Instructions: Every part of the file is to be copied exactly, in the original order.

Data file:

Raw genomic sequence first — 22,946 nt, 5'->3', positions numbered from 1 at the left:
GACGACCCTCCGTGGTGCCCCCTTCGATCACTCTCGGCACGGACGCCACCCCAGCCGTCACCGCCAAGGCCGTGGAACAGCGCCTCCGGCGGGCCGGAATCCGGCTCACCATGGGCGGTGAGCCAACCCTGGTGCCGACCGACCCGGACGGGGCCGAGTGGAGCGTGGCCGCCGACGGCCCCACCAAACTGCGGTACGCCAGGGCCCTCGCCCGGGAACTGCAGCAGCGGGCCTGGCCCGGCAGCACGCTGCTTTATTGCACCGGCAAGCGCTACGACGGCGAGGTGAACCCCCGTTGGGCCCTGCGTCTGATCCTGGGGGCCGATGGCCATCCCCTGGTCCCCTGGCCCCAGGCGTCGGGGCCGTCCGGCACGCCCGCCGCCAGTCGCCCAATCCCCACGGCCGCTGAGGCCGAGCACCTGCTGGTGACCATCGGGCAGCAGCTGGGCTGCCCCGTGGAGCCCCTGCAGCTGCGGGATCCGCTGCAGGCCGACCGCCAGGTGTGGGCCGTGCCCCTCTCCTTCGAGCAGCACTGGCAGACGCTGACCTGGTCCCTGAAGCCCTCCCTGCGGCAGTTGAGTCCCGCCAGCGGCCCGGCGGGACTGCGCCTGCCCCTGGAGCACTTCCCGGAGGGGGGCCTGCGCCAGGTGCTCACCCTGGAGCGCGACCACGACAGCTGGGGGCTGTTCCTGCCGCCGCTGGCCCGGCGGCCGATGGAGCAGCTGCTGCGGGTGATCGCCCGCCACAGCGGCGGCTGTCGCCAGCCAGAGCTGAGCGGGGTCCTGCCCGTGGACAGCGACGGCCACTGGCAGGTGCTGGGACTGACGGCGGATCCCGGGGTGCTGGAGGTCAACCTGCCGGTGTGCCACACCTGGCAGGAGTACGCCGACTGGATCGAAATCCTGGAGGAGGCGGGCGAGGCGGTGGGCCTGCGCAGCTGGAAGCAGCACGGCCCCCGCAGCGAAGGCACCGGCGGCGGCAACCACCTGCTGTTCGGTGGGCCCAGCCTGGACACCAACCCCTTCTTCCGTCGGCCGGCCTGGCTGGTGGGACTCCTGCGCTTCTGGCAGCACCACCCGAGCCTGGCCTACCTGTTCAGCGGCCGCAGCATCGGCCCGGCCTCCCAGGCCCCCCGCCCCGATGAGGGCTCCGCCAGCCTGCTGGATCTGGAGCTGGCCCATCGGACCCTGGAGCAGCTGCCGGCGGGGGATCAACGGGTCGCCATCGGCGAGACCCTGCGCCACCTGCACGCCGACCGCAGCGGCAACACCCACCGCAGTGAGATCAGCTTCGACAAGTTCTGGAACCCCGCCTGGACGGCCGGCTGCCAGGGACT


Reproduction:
Raw genomic sequence first — 22,946 nt, 5'->3', positions numbered from 1 at the left:
GACGACCCTCCGTGGTGCCCCCTTCGATCACTCTCGGCACGGACGCCACCCCAGCCGTCACCGCCAAGGCCGTGGAACAGCGCCTCCGGCGGGCCGGAATCCGGCTCACCATGGGCGGTGAGCCAACCCTGGTGCCGACCGACCCGGACGGGGCCGAGTGGAGCGTGGCCGCCGACGGCCCCACCAAACTGCGGTACGCCAGGGCCCTCGCCCGGGAACTGCAGCAGCGGGCCTGGCCCGGCAGCACGCTGCTTTATTGCACCGGCAAGCGCTACGACGGCGAGGTGAACCCCCGTTGGGCCCTGCGTCTGATCCTGGGGGCCGATGGCCATCCCCTGGTCCCCTGGCCCCAGGCGTCGGGGCCGTCCGGCACGCCCGCCGCCAGTCGCCCAATCCCCACGGCCGCTGAGGCCGAGCACCTGCTGGTGACCATCGGGCAGCAGCTGGGCTGCCCCGTGGAGCCCCTGCAGCTGCGGGATCCGCTGCAGGCCGACCGCCAGGTGTGGGCCGTGCCCCTCTCCTTCGAGCAGCACTGGCAGACGCTGACCTGGTCCCTGAAGCCCTCCCTGCGGCAGTTGAGTCCCGCCAGCGGCCCGGCGGGACTGCGCCTGCCCCTGGAGCACTTCCCGGAGGGGGGCCTGCGCCAGGTGCTCACCCTGGAGCGCGACCACGACAGCTGGGGGCTGTTCCTGCCGCCGCTGGCCCGGCGGCCGATGGAGCAGCTGCTGCGGGTGATCGCCCGCCACAGCGGCGGCTGTCGCCAGCCAGAGCTGAGCGGGGTCCTGCCCGTGGACAGCGACGGCCACTGGCAGGTGCTGGGACTGACGGCGGATCCCGGGGTGCTGGAGGTCAACCTGCCGGTGTGCCACACCTGGCAGGAGTACGCCGACTGGATCGAAATCCTGGAGGAGGCGGGCGAGGCGGTGGGCCTGCGCAGCTGGAAGCAGCACGGCCCCCGCAGCGAAGGCACCGGCGGCGGCAACCACCTGCTGTTCGGTGGGCCCAGCCTGGACACCAACCCCTTCTTCCGTCGGCCGGCCTGGCTGGTGGGACTCCTGCGCTTCTGGCAGCACCACCCGAGCCTGGCCTACCTGTTCAGCGGCCGCAGCATCGGCCCGGCCTCCCAGGCCCCCCGCCCCGATGAGGGCTCCGCCAGCCTGCTGGATCTGGAGCTGGCCCATCGGACCCTGGAGCAGCTGCCGGCGGGGGATCAACGGGTCGCCATCGGCGAGACCCTGCGCCACCTGCACGCCGACCGCAGCGGCAACACCCACCGCAGTGAGATCAGCTTCGACAAGTTCTGGAACCCCGCCTGGACGGCCGGCTGCCAGGGACT